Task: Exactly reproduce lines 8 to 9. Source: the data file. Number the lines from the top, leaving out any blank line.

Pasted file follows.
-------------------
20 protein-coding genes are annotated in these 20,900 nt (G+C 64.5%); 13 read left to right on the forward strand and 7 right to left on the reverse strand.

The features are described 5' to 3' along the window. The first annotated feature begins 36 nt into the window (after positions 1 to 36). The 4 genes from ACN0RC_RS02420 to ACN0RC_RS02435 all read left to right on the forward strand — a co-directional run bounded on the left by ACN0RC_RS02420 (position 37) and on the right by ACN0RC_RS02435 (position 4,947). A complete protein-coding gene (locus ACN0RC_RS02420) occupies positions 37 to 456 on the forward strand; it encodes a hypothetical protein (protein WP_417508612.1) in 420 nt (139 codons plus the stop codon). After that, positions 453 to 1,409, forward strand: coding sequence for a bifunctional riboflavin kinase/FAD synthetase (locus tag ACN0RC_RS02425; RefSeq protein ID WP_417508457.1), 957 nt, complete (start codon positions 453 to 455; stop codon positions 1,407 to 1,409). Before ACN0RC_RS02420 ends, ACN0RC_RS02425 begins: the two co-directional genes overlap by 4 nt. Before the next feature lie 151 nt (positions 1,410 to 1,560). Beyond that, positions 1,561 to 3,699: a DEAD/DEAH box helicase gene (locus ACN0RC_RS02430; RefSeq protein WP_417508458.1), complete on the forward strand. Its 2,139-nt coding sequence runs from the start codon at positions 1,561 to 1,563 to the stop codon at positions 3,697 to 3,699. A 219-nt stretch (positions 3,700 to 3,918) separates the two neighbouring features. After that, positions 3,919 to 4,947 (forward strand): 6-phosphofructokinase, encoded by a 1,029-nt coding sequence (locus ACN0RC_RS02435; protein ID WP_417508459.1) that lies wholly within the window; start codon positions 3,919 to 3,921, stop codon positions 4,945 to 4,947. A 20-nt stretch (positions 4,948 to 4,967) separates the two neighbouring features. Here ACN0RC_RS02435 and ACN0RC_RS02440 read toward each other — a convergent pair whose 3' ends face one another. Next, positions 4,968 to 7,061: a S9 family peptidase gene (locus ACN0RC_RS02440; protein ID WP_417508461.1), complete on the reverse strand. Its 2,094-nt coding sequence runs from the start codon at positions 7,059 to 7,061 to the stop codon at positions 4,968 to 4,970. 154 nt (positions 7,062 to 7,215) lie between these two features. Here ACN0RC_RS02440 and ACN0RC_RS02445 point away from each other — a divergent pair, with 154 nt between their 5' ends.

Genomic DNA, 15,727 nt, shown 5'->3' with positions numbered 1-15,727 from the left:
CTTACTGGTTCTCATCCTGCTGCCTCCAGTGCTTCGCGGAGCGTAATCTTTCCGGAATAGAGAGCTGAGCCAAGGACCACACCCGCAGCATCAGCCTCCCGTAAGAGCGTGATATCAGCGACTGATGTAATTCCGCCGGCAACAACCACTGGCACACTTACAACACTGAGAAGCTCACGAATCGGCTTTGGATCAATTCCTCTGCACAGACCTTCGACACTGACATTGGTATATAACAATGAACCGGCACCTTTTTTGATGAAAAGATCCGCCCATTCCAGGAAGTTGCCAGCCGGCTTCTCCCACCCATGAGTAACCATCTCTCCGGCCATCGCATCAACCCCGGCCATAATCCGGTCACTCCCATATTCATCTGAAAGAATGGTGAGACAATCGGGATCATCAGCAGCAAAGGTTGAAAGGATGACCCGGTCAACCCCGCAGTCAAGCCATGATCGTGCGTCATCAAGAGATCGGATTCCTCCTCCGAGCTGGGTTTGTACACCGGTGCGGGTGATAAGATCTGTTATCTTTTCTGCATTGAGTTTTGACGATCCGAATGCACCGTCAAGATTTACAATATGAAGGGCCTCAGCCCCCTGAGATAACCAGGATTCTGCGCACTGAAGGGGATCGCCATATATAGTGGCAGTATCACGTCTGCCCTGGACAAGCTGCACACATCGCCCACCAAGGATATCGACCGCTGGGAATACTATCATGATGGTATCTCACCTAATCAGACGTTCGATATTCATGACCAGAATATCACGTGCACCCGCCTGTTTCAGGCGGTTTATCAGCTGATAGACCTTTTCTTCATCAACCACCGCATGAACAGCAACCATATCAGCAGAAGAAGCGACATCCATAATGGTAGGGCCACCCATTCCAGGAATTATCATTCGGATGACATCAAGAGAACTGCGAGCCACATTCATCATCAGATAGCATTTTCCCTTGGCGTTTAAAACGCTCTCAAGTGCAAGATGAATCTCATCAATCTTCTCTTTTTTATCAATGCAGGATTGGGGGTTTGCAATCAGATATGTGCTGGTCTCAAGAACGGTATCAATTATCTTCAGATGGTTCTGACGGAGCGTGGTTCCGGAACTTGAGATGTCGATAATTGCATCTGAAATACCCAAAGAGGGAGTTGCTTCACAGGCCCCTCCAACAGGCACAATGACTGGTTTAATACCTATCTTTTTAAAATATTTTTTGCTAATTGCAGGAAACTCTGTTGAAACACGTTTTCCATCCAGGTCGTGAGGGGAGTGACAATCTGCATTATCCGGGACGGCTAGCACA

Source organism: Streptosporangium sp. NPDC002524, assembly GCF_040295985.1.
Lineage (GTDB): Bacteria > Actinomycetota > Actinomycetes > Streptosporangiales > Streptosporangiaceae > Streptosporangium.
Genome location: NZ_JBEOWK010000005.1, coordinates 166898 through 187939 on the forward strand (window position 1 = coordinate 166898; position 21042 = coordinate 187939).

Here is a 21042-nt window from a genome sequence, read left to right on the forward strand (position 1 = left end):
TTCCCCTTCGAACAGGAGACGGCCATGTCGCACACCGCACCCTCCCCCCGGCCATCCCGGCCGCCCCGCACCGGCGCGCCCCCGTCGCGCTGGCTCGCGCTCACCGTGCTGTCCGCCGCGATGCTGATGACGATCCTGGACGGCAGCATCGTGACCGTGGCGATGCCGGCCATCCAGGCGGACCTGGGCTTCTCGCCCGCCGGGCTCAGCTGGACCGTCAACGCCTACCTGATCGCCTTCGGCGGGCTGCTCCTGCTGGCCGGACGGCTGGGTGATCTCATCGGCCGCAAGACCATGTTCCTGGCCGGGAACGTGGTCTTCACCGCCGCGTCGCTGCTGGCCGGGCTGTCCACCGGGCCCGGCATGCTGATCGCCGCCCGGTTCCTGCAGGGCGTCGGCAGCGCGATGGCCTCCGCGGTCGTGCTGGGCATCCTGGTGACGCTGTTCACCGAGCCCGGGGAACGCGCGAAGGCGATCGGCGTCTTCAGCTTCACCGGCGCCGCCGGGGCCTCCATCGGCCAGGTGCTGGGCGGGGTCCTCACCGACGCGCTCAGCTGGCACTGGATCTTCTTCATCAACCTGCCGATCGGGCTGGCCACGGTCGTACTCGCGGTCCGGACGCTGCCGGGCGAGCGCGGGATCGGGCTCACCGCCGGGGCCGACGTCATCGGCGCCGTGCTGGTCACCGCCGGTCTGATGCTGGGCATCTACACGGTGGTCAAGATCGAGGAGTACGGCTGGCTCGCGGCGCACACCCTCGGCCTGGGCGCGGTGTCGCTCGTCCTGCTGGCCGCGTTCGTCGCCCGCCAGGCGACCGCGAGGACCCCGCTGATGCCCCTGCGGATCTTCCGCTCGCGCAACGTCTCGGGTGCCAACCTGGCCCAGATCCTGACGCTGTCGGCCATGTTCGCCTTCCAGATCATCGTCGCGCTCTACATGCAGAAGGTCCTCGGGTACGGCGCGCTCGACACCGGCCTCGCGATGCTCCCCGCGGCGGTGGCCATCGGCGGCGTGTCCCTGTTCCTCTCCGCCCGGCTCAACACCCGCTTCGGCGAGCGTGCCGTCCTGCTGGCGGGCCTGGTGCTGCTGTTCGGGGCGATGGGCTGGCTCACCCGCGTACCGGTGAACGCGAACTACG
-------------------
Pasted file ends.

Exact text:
Here is a 21042-nt window from a genome sequence, read left to right on the forward strand (position 1 = left end):
TTCCCCTTCGAACAGGAGACGGCCATGTCGCACACCGCACCCTCCCCCCGGCCATCCCGGCCGCCCCGCACCGGCGCGCCCCCGTCGCGCTGGCTCGCGCTCACCGTGCTGTCCGCCGCGATGCTGATGACGATCCTGGACGGCAGCATCGTGACCGTGGCGATGCCGGCCATCCAGGCGGACCTGGGCTTCTCGCCCGCCGGGCTCAGCTGGACCGTCAACGCCTACCTGATCGCCTTCGGCGGGCTGCTCCTGCTGGCCGGACGGCTGGGTGATCTCATCGGCCGCAAGACCATGTTCCTGGCCGGGAACGTGGTCTTCACCGCCGCGTCGCTGCTGGCCGGGCTGTCCACCGGGCCCGGCATGCTGATCGCCGCCCGGTTCCTGCAGGGCGTCGGCAGCGCGATGGCCTCCGCGGTCGTGCTGGGCATCCTGGTGACGCTGTTCACCGAGCCCGGGGAACGCGCGAAGGCGATCGGCGTCTTCAGCTTCACCGGCGCCGCCGGGGCCTCCATCGGCCAGGTGCTGGGCGGGGTCCTCACCGACGCGCTCAGCTGGCACTGGATCTTCTTCATCAACCTGCCGATCGGGCTGGCCACGGTCGTACTCGCGGTCCGGACGCTGCCGGGCGAGCGCGGGATCGGGCTCACCGCCGGGGCCGACGTCATCGGCGCCGTGCTGGTCACCGCCGGTCTGATGCTGGGCATCTACACGGTGGTCAAGATCGAGGAGTACGGCTGGCTCGCGGCGCACACCCTCGGCCTGGGCGCGGTGTCGCTCGTCCTGCTGGCCGCGTTCGTCGCCCGCCAGGCGACCGCGAGGACCCCGCTGATGCCCCTGCGGATCTTCCGCTCGCGCAACGTCTCGGGTGCCAACCTGGCCCAGATCCTGACGCTGTCGGCCATGTTCGCCTTCCAGATCATCGTCGCGCTCTACATGCAGAAGGTCCTCGGGTACGGCGCGCTCGACACCGGCCTCGCGATGCTCCCCGCGGCGGTGGCCATCGGCGGCGTGTCCCTGTTCCTCTCCGCCCGGCTCAACACCCGCTTCGGCGAGCGTGCCGTCCTGCTGGCGGGCCTGGTGCTGCTGTTCGGGGCGATGGGCTGGCTCACCCGCGTACCGGTGAACGCGAACTACG